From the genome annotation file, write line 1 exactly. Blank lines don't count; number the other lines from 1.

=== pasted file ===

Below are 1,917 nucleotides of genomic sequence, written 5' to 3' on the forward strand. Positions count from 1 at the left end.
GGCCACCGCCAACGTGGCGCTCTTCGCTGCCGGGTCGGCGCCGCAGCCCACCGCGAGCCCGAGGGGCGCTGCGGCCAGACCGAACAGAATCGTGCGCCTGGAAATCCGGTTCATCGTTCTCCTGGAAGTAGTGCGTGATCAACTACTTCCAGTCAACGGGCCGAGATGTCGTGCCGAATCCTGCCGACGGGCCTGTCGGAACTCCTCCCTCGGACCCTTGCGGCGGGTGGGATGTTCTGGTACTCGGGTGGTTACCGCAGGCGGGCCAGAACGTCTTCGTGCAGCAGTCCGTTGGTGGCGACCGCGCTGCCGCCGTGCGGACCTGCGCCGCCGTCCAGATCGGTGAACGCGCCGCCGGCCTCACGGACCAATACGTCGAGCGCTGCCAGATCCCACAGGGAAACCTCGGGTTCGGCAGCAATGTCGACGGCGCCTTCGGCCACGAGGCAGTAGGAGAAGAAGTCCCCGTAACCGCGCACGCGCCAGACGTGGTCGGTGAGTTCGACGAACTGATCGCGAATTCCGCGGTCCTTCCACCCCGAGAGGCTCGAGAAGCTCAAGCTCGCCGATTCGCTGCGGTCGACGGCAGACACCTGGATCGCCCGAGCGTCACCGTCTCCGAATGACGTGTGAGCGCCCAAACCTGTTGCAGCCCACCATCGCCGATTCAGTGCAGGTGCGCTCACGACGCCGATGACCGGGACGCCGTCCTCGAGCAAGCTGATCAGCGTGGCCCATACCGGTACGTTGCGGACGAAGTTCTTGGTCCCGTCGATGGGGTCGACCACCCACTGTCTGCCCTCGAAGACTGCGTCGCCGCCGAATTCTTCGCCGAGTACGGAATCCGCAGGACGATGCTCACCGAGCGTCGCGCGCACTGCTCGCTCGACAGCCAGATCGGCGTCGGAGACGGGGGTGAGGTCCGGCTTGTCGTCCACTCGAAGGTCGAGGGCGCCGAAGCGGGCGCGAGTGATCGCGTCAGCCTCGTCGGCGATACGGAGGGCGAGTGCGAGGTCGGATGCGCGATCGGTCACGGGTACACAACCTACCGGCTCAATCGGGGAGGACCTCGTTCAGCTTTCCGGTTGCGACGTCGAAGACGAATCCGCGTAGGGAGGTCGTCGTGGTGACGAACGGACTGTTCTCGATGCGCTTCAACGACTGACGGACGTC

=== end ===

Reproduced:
Below are 1,917 nucleotides of genomic sequence, written 5' to 3' on the forward strand. Positions count from 1 at the left end.